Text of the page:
The extreme specialisation developed in universities in the past has been criticised because of its undesirable consequence, namely ‘silo syndrome’, whereby academics deal only with colleagues in their subject and students gain only narrow perspectives on practical and theoretical knowledge.
Universities can combat this by restoring the value of the humanities in the tradition of American liberal arts colleges. Making the humanities a core part of all degrees will cement the learning experience and develop open-minded and well-rounded graduates.
I also believe that good management is not just about implementing good managerial techniques. It is about leading people, understanding collective behaviour and developing a strategic vision.
These managerial skills are genuinely related to the humanities, which is why I support the integration of different management disciplines within the context of the social sciences and the humanities.
Our experience at IE University shows that including humanities courses in management programmes enhances the whole learning experience. We have introduced subjects and sessions dedicated to the humanities in all programmes, from the bachelor in business to the MBA programme and executive education.
Ours is a two-pronged goal. On the one hand we hope to include management studies within the broad spectrum of the social and human sciences, with the aim of highlighting the inter-connectedness of the models, concepts and theories of a range of disciplines, thus leading to a better understanding of the social role of business.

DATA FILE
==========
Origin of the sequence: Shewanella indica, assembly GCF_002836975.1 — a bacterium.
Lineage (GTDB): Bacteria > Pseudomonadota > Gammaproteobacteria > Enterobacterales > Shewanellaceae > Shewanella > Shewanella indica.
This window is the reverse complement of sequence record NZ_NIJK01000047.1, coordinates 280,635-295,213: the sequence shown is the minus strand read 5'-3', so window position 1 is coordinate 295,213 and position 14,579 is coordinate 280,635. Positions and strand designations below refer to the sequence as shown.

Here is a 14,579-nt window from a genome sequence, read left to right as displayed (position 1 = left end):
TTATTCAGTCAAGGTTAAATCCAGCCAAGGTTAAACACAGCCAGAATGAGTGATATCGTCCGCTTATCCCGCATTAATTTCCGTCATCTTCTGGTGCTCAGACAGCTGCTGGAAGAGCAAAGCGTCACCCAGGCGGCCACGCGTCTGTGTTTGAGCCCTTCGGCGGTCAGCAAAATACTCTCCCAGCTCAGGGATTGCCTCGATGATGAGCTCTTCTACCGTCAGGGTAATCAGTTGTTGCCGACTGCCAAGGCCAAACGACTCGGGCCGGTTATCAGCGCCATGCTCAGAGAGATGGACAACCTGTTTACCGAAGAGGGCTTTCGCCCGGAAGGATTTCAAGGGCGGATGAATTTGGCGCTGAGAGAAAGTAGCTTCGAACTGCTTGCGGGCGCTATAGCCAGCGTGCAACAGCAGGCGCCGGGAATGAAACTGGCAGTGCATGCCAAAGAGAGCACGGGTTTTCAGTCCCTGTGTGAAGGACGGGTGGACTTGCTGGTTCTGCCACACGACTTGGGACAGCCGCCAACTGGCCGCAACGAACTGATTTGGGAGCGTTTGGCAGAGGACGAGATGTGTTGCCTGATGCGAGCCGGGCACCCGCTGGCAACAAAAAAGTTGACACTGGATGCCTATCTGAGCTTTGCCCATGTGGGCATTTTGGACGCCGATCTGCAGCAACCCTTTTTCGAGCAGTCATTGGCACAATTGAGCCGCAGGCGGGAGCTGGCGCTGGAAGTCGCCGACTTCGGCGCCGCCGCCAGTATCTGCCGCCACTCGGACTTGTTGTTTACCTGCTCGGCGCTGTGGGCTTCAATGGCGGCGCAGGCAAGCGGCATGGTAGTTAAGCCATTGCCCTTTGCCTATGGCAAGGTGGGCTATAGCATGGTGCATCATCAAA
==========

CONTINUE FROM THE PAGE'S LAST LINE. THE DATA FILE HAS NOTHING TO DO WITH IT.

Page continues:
The aim is also to create well-rounded managers – enlightened and cultivated directors who have a working knowledge of the arts and history of their own and other cultures, thus better enabling them to lead multicultural teams.
We believe that studying history enables directors to take better business decisions based on an understanding of the experiences of the past. Similarly, an understanding of the history of art can strengthen students' powers of observation and perception, which in turn enables them to take more reflective or considered decisions, thereby offering a counterbalance to the action-oriented approach of most directors.
In addition to revisiting the role of humanities in management programmes, we need to find new ways of identifying talent that go beyond conventional forms of intelligence.
One of our biggest challenges for the future is to come up with alternative ways of identifying diverse talent, and consequently developing the means to bring out the best in students. This will significantly expand the pool of potential applicants to business schools and other higher education institutions while helping these centres identify the candidates that are right for them.
Moreover, we need to develop new teaching methodologies and approaches to learning that bring out the entrepreneurial and innovation skills of management students, along with their interpersonal and leadership skills.
This is without doubt the next major challenge with regard to teaching in business schools, and in order to meet it we will have to work closely with educationists and psychologists. Such an approach will also have a tremendous impact on our students and on management in general.
First, it will amplify the pool and profile of potential applicants to business school programmes, attracting those entrepreneurial candidates who were previously reluctant to start along or quick to exit the academic path. But second, and most importantly, it will make management programmes become transformational experiences suited to each student's specific form of intelligence.